Taxes still on the brain. Looking over the budget, I again see something awry in our tax culture. The budget is a big bid by a certain political class to remain in power. There are a million agendas in this budget, agendas that often conflict with one another. Certain groups get favors--the steel industry gets a tax credit. But, as the Journal notes in its editorial this morning, that means other groups lose. In this case the vice president's electric car movement.
No wonder people feel manipulated. Their tax disillusionment is the counterpart to the political disillusionment you looked at in your book, Why Americans Hate Politics. We've ended up with a tax structure that punishes the people we should want to reward the most--those who are becoming successful. The very successful, those who have already arrived, aren't punished--they pay lower capital gains taxes. But those who are in the process of succeeding pay the highest rates of all (50 percent, in tax hell New York). And what's the point of taxing businesses and investors, as the budget's authors want to do? They are the ones who gave us the gift of this surplus in the first place.
The title of my book, The Greedy Hand, is a dramatic one. The phrase comes from Tom Paine--"the greedy hand of government...making our prosperity its prey." This revolutionary zeal is a bit strong for our chatty, discursive age. But the budget is a perfect example of the Paine's greedy hand at work. America is prosperous now, so the hand is grabbing some of that back.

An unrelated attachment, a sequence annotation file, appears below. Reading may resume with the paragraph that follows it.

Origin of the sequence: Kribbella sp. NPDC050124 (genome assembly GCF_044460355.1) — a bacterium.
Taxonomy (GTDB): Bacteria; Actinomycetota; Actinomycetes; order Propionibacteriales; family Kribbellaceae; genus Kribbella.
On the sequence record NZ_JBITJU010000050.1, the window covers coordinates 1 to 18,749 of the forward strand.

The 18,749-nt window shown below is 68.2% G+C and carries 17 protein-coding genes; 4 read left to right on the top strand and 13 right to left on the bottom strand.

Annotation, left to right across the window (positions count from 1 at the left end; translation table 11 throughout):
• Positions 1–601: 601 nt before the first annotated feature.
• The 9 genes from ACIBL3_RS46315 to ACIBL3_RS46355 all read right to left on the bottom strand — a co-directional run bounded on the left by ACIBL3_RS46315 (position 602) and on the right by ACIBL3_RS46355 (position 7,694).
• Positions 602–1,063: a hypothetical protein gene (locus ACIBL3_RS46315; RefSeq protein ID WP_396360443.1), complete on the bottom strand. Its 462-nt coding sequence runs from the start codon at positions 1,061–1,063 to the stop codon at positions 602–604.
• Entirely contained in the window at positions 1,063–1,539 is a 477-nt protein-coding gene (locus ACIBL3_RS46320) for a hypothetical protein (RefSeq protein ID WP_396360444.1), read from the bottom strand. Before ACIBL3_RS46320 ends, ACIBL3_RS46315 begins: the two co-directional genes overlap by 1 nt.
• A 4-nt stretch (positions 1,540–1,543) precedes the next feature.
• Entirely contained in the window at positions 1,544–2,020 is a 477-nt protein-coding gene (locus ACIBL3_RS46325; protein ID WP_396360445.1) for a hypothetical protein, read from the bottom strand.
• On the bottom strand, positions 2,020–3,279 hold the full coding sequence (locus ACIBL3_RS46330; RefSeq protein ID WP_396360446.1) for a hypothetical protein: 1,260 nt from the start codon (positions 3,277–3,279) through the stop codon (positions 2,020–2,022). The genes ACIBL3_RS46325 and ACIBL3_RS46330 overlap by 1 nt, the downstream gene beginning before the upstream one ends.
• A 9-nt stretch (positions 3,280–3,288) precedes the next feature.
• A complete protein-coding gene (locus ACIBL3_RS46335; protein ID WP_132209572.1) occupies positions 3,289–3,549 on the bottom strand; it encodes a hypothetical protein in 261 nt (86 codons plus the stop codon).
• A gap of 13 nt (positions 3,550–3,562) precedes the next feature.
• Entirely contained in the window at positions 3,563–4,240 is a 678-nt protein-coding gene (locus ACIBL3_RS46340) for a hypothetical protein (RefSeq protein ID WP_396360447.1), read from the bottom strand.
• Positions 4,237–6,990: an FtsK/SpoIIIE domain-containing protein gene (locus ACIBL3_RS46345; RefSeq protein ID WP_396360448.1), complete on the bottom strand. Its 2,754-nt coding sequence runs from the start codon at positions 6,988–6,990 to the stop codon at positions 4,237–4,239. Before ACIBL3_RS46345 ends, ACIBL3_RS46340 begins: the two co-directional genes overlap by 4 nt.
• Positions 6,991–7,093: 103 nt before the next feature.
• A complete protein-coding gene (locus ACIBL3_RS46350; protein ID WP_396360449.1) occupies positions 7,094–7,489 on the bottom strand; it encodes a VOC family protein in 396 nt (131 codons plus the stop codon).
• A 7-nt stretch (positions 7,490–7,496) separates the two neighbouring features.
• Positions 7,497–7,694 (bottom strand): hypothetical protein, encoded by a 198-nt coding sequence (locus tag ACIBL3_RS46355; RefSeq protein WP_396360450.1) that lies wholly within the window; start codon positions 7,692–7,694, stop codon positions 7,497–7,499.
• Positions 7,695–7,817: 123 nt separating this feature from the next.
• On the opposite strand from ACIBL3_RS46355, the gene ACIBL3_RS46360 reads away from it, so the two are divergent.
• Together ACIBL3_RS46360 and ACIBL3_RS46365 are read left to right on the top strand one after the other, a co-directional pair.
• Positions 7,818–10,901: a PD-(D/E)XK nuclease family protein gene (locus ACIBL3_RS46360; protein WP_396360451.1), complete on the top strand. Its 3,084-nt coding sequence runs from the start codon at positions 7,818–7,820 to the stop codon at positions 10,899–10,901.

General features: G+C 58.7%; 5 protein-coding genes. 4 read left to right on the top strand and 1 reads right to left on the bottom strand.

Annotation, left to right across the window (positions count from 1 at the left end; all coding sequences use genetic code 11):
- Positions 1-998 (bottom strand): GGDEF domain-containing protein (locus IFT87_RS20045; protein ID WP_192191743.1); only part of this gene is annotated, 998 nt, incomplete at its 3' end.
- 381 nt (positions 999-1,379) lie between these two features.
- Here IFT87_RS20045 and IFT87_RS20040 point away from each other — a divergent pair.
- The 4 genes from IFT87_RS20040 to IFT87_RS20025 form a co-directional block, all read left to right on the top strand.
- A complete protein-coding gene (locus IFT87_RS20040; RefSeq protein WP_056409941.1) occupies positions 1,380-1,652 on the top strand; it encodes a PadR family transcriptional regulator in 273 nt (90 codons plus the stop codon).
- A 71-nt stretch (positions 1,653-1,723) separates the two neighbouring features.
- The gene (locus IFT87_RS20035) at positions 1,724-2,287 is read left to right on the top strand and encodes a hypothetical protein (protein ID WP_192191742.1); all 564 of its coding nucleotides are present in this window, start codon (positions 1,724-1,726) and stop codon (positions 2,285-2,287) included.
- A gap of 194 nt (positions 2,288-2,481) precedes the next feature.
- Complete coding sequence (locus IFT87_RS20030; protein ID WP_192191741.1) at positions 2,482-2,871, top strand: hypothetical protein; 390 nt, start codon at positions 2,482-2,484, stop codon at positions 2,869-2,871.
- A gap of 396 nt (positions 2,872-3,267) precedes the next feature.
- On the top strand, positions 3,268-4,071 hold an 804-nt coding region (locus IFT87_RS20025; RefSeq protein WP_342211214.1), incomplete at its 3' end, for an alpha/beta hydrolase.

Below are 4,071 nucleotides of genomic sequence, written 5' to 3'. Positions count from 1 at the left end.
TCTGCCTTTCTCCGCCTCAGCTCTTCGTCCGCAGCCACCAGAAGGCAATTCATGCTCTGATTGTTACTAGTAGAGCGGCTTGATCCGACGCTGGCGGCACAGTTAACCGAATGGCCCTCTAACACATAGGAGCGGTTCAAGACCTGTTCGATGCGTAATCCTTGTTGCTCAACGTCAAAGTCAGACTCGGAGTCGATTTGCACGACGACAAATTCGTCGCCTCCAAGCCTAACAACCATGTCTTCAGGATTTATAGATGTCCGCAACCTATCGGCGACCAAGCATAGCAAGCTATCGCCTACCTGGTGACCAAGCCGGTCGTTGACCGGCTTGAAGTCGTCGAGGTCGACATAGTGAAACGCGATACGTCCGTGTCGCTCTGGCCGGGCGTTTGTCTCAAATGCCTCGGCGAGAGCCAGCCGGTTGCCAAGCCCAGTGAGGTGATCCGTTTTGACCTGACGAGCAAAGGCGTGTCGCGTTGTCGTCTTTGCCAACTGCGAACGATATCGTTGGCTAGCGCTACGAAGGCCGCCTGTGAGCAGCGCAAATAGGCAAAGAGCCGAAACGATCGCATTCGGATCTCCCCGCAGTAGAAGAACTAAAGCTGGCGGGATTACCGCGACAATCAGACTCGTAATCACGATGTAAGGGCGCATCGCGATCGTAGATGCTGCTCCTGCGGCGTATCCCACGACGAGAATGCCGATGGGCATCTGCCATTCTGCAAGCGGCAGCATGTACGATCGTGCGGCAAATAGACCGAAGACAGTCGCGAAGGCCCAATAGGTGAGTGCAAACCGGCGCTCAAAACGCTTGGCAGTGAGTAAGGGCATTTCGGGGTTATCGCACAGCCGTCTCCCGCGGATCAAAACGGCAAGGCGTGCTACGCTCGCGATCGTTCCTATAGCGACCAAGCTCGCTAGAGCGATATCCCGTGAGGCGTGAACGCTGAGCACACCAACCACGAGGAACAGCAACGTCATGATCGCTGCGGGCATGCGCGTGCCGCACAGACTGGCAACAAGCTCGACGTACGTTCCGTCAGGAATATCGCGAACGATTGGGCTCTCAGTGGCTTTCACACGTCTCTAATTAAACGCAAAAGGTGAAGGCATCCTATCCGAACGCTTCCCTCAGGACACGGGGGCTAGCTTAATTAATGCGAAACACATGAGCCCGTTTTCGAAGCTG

In my mind Charles Murray's piece this morning about the growing underclass (also the Journal's editorial page) explains the downside to this. Murray focuses on social factors--jails, illegitimacy rates. But there is also a tax factor here.
If you tell his underclass, or even middle earners, that the moment they succeed they lose, this is a bad message. Yet that is indeed what the current tax structure does--lower and middle earners lose valuable tax credits when they start to earn more.
Last summer I visited Milton and Rose Friedman at their apartment in San Francisco. My kids came--they wanted to meet "the smartest man in the world." The first thing out of Friedman's mouth was his concern that the lower earners would be left behind in the computer revolution. Friedman is often pictured as a ruthless free marketeer, but he's actually the most humane of fellows. His solution? Privatize schools. But as for grown ups, the old Reaganites are actually correct. The only way to ensure that everyone benefits from the new bounty is to lower tax rates all around. That's a true level playing field.
Yours in fiscal thoughtfulness,
PS. I haven't forgotten the babies topic. More later.